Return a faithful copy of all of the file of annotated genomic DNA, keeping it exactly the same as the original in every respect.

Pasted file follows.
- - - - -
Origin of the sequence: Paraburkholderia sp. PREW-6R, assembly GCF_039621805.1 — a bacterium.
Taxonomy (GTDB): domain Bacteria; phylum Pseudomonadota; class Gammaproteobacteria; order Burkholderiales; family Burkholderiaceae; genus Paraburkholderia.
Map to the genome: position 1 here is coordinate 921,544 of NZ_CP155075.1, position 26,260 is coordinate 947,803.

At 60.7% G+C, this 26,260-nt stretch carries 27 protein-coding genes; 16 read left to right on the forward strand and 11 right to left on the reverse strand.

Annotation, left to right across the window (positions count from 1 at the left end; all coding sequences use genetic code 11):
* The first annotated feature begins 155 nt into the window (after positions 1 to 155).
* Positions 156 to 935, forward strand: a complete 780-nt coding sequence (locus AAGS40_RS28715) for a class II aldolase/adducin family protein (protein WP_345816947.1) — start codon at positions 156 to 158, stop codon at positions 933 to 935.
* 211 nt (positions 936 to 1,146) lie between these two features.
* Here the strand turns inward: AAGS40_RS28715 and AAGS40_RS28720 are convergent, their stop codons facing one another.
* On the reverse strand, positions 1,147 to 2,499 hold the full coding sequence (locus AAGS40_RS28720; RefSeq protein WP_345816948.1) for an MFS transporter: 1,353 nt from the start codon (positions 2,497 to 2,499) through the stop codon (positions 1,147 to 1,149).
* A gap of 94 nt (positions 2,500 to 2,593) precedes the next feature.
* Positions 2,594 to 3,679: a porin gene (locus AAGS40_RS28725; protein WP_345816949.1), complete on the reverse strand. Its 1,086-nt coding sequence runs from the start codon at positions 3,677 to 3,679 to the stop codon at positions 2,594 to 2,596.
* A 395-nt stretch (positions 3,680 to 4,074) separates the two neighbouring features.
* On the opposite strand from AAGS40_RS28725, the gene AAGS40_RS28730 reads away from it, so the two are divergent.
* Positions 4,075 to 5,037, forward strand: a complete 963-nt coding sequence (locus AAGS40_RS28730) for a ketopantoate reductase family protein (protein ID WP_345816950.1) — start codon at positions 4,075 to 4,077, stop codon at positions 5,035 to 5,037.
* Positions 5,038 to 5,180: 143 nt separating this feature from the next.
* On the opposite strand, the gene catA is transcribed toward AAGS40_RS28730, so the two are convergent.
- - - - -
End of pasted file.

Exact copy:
Origin of the sequence: Paraburkholderia sp. PREW-6R, assembly GCF_039621805.1 — a bacterium.
Taxonomy (GTDB): domain Bacteria; phylum Pseudomonadota; class Gammaproteobacteria; order Burkholderiales; family Burkholderiaceae; genus Paraburkholderia.
Map to the genome: position 1 here is coordinate 921,544 of NZ_CP155075.1, position 26,260 is coordinate 947,803.

At 60.7% G+C, this 26,260-nt stretch carries 27 protein-coding genes; 16 read left to right on the forward strand and 11 right to left on the reverse strand.

Annotation, left to right across the window (positions count from 1 at the left end; all coding sequences use genetic code 11):
* The first annotated feature begins 155 nt into the window (after positions 1 to 155).
* Positions 156 to 935, forward strand: a complete 780-nt coding sequence (locus AAGS40_RS28715) for a class II aldolase/adducin family protein (protein WP_345816947.1) — start codon at positions 156 to 158, stop codon at positions 933 to 935.
* 211 nt (positions 936 to 1,146) lie between these two features.
* Here the strand turns inward: AAGS40_RS28715 and AAGS40_RS28720 are convergent, their stop codons facing one another.
* On the reverse strand, positions 1,147 to 2,499 hold the full coding sequence (locus AAGS40_RS28720; RefSeq protein WP_345816948.1) for an MFS transporter: 1,353 nt from the start codon (positions 2,497 to 2,499) through the stop codon (positions 1,147 to 1,149).
* A gap of 94 nt (positions 2,500 to 2,593) precedes the next feature.
* Positions 2,594 to 3,679: a porin gene (locus AAGS40_RS28725; protein WP_345816949.1), complete on the reverse strand. Its 1,086-nt coding sequence runs from the start codon at positions 3,677 to 3,679 to the stop codon at positions 2,594 to 2,596.
* A 395-nt stretch (positions 3,680 to 4,074) separates the two neighbouring features.
* On the opposite strand from AAGS40_RS28725, the gene AAGS40_RS28730 reads away from it, so the two are divergent.
* Positions 4,075 to 5,037, forward strand: a complete 963-nt coding sequence (locus AAGS40_RS28730) for a ketopantoate reductase family protein (protein ID WP_345816950.1) — start codon at positions 4,075 to 4,077, stop codon at positions 5,035 to 5,037.
* Positions 5,038 to 5,180: 143 nt separating this feature from the next.
* On the opposite strand, the gene catA is transcribed toward AAGS40_RS28730, so the two are convergent.